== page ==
Over the past couple years, I found myself not really into 5Ks. I always feel like I’m just getting into my groove and then BAM! There’s the finish line. However, I’m trying to embrace a nice 5K every now and again. I like doing different distances throughout the year because it’s fun to mix it up and this distance in particular is a good opportunity to get in some solid speed work.
One of my issues in past 5Ks has been that I don’t push myself early enough in the race – probably because I usually opt for longer distances. So to fall in love with a 5K again, I needed to challenge myself by really pushing my pace. This sounds simple, but can be hard for me considering longer races require you to keep it easy during the first couple of miles.
On Saturday, I did the Atlanta Women’s 5K. It was a nice course with some hills in the Candler Park neighborhood of Atlanta. I’m happy to say I PR’ed with a finish of 25:58. And looking back at my splits, I stuck to my plan of coming out strong and pushing harder with each mile:
- Mile 1: 8:26
- Mile 2: 8:21
- Mile 3: 8:11
- Overall: 25:58 with an 8:19/mile pace
I was giddy with the PR, but I also really enjoyed talking to people both before and after the race. When I run races alone, I loooove to people-watch, eavesdrop on pre-race chatter, and talk to other participants. That morning, I spoke to a mother and her 7 year old daughter. They were running their second race together (the girl had done some kid races in the past as well). The girl was so excited and kept asking if it was time to line up as she hopped around her mother. I love seeing kids that young so into running! And I love seeing parents encourage their children to run!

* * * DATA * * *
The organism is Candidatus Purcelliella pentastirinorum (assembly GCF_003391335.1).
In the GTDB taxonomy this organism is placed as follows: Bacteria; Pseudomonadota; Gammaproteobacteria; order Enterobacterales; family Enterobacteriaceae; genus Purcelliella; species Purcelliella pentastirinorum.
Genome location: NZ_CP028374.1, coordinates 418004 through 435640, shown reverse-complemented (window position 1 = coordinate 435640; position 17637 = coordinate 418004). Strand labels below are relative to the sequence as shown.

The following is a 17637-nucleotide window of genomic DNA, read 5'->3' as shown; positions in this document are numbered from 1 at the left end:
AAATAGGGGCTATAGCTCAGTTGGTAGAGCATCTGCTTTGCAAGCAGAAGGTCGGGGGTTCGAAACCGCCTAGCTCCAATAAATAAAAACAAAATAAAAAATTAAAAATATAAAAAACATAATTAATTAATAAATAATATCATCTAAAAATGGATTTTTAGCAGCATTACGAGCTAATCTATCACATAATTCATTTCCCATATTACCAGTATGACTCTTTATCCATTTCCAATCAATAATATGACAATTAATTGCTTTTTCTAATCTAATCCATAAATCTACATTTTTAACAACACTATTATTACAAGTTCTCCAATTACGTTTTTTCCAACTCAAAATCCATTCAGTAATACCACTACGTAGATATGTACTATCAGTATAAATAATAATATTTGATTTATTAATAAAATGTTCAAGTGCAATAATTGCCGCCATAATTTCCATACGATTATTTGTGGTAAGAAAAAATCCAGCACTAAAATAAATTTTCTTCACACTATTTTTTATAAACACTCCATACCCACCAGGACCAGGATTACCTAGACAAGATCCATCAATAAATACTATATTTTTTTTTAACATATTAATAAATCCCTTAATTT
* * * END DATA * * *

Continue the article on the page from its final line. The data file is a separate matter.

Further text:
I also talked to a woman who was worried that she was too slow for our corral assignment. She had a similar pace to mine, so I told her she was fine. She then said she was going to pace off me. I ran into her afterwards and asked how she did. She said she was about 20-30 seconds behind me and was pleased with her time. While I am comfortable with my own pace/accomplishments/whatever, I realize I am no elite athlete. So for her to tell me that I helped push her to do well during the race really made me smile.
Before I left, I wandered over to the finish line area to cheer on some of the other ladies. I love watching others finish a race. The Atlanta Women’s 5K also has a training program associated with it, and many of these women had never done a 5K before. Those are the people I like watching and cheering on the most. Those are the people who stepped outside of their comfort zone and completed their goal. Some of them looked elated, others looked exhausted. I saw ladies from 7 years old to 89 years old cross that finish line. I was thrilled for each and every one of them.
So, I apologize to 5Ks in general. I needed an attitude adjustment to appreciate this distance once again. I’m happy to say we’re on better terms.
What’s your favorite 5K to run? Comment or hit me up on Twitter: @AtlRnnr.